Gender Equality Campaign Erases Women From Billboards and Print Ads

Clinton Foundation teams with brands

Despite a longstanding effort to get women's rights on par with men's, women hold 58 percent fewer executive positions than men in Italy. And in Croatia and Argentina, 42 percent of women have fewer top-level jobs than men, according to new research from the Clinton Foundation.

To coincide with International Women's Day on Sunday, the Clinton Foundation (an initiative spearheaded by Bill, Hillary and Chelsea Clinton) released data that looks at how women's equality has changed since 1995 as part of its No Ceilings initiative. Back in 1995, Hillary Clinton sparked the research during the U.N.'s Fourth World Conference on Women in Beijing. While the research shows that women's rights are catching up to men's, there is still work to do.

This weekend the foundation launched a campaign with Droga5 that underscores the fact women "still aren't there" in gender equality. Unilever, iHeartMedia, Beats by Dre, Simon & Schuster, Kate Spade, the New York City Ballet, Under Armour, H&M, Zalla Pilates, Diane von Furstenberg, Snapchat and Condé Nast all teamed up with the organization with creative content that literally wiped women away.

For example, Kate Spade released billboards in New York last week for its spring 2015 campaign featuring fashion model Karlie Kloss sitting on a park bench.

But on Friday, the brand replaced its billboards on 45th Street and the West Side Highway, and in Times Square with an almost identical picture of an empty park bench. The Web address not-there.org replaces Kloss—directing viewers to the No Ceilings campaign hub.

Check out the video below to see how other brands activated the campaign on billboards and on print ads.

"Empowering women is really at the core of our DNA—back in 1993 Kate Spade was frustrated that she couldn't find what women were looking for in the marketplace, so she took matters into her own hands and formed Kate Spade New York," said Mary Beech, Kate Spade's CMO.

Here are some other eye-opening findings from the Clinton Foundation's research:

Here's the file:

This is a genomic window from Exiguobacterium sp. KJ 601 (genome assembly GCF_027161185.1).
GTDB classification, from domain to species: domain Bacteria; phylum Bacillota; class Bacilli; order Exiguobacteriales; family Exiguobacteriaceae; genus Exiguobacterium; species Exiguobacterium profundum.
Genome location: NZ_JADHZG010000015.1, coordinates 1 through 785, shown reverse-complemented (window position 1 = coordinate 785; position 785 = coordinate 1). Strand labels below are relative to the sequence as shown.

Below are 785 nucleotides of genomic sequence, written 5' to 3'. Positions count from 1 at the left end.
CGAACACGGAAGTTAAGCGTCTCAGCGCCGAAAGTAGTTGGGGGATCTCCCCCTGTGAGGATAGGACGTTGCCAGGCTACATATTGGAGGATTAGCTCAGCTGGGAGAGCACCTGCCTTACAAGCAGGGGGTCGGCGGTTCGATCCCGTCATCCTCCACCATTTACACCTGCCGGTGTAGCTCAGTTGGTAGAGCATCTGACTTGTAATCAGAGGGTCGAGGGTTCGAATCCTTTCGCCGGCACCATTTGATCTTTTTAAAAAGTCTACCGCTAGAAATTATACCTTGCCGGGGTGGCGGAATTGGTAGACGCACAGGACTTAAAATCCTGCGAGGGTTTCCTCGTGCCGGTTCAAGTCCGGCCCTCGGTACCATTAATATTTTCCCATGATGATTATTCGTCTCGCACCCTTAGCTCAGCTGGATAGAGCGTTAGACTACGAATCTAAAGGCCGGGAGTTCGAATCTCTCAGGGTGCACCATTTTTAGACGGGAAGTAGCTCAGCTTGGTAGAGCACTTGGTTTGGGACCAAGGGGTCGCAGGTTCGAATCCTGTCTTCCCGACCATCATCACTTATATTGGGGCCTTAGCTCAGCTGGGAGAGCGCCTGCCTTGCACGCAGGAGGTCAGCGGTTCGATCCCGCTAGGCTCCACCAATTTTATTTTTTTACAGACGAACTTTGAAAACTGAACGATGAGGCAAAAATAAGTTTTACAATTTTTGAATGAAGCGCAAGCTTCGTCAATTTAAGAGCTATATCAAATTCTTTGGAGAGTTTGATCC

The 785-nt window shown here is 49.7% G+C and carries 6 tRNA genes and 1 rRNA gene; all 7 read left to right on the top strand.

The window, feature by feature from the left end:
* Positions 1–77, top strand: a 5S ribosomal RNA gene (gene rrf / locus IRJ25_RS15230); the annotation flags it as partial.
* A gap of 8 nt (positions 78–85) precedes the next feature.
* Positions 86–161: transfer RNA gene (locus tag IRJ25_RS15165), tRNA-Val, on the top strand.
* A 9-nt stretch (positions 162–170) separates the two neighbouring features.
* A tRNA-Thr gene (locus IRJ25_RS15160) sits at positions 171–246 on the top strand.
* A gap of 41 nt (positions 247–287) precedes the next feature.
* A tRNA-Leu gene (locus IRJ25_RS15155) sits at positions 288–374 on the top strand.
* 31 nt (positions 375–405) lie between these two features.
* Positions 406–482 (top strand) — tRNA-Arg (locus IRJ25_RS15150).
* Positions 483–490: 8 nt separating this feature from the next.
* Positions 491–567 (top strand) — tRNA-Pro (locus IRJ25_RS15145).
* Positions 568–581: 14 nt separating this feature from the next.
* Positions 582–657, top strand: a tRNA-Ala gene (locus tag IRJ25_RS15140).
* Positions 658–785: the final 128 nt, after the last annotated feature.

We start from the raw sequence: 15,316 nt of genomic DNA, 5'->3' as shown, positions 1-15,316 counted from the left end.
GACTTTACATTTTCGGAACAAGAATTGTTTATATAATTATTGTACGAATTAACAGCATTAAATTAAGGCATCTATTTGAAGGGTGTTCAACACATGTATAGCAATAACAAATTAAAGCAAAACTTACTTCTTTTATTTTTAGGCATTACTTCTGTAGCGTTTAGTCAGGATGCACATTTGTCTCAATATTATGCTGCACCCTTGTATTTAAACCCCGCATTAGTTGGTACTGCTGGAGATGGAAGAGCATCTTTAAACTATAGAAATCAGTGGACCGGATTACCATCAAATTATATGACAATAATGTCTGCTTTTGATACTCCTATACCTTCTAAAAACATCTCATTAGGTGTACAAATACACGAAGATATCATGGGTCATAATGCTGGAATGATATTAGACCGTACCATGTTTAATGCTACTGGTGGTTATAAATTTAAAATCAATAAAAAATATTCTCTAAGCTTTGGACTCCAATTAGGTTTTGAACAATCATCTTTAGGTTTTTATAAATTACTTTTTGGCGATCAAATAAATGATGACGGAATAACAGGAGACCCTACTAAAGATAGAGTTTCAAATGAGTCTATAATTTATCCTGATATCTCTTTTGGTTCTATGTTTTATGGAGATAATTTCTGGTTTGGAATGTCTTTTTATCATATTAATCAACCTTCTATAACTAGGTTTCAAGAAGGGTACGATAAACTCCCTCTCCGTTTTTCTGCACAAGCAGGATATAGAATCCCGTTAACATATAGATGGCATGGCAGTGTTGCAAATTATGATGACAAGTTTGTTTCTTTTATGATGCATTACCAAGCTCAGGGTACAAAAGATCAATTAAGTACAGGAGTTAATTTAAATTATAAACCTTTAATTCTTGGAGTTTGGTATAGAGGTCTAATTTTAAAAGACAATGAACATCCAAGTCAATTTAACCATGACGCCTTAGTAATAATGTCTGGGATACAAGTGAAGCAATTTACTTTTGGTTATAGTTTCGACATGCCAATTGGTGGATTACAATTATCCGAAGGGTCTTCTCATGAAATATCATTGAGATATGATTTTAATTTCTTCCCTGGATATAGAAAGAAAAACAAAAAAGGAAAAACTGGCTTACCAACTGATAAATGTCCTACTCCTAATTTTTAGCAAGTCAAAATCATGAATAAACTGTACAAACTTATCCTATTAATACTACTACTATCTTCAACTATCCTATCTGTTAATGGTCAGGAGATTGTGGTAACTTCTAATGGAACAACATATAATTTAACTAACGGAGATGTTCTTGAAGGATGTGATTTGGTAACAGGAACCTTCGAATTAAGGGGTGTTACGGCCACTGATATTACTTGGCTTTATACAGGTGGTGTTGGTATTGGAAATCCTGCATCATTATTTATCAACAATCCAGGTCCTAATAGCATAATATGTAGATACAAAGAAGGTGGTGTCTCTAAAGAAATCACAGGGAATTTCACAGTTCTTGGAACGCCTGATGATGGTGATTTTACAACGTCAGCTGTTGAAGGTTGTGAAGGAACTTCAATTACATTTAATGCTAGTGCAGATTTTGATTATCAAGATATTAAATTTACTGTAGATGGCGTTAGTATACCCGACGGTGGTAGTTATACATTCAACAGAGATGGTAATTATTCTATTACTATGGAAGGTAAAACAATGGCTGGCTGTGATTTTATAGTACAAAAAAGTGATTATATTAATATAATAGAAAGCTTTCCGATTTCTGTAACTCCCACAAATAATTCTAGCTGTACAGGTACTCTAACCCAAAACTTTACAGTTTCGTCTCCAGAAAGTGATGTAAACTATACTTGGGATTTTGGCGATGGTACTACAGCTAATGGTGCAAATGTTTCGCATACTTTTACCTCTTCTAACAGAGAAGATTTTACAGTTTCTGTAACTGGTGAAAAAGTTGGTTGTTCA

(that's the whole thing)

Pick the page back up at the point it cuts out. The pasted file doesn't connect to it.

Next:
• Nine countries in the world (including the U.S.) don't provide paid maternity leave. The eight other countries are: Palau, Tonga, the Marshall Islands, Micronesia, Niue, Papua New Guinea, Nauru and Suriname.
  • In countries like Norway, the U.S. and India, women spend up to five extra hours on unpaid domestic work per day.
  • Globally, moms are 42 percent less likely to die of pregnancy complications than they were in 1995. • 71 percent of national constitutions entitle women to attend primary school, but only 32 percent protect the right to attend middle and high school.
  • One in three women suffer from physical violence, even though 76 out of the 100 countries studied have laws against domestic violence. 
  • In developing countries, 200 million fewer women than men have access to the Internet.

Credits

Client: The Clinton Foundation

Campaign: Not There

Launch Date: March 8, 2015

Agency: Droga5 NY

Creative Chairman: David Droga

Vice Chairman: Andrew Essex

Chief Creative Officer: Ted Royer

Executive Creative Director: Kevin Brady

Creative Director: Casey Rand

Creative Director: Karen Land Short

Copywriter: Colin Lord

Art Director: Inna Kofman  

Chief Creation Officer: Sally-Ann Dale

Head of Broadcast Production: Ben Davies

Broadcast Producer: Verity Bullard

Head of Art Production: Cliff Lewis

Art Producer: Sharon Mendelow

Art Production Assistant: Robert Ohman

Photographer: Paul McGeiver

Executive Print Producer: Jeannie O’Toole

Senior Print Producer: Cindy Perez

Lead Production Artist: Chris Thomas

Retouchers: John Ciambriello

                    John Clendenon

                    Shari Alexander

                    Jessica Faller

                    Tomohisa Kinoshita

Quality Control Manager: Lisa Bishai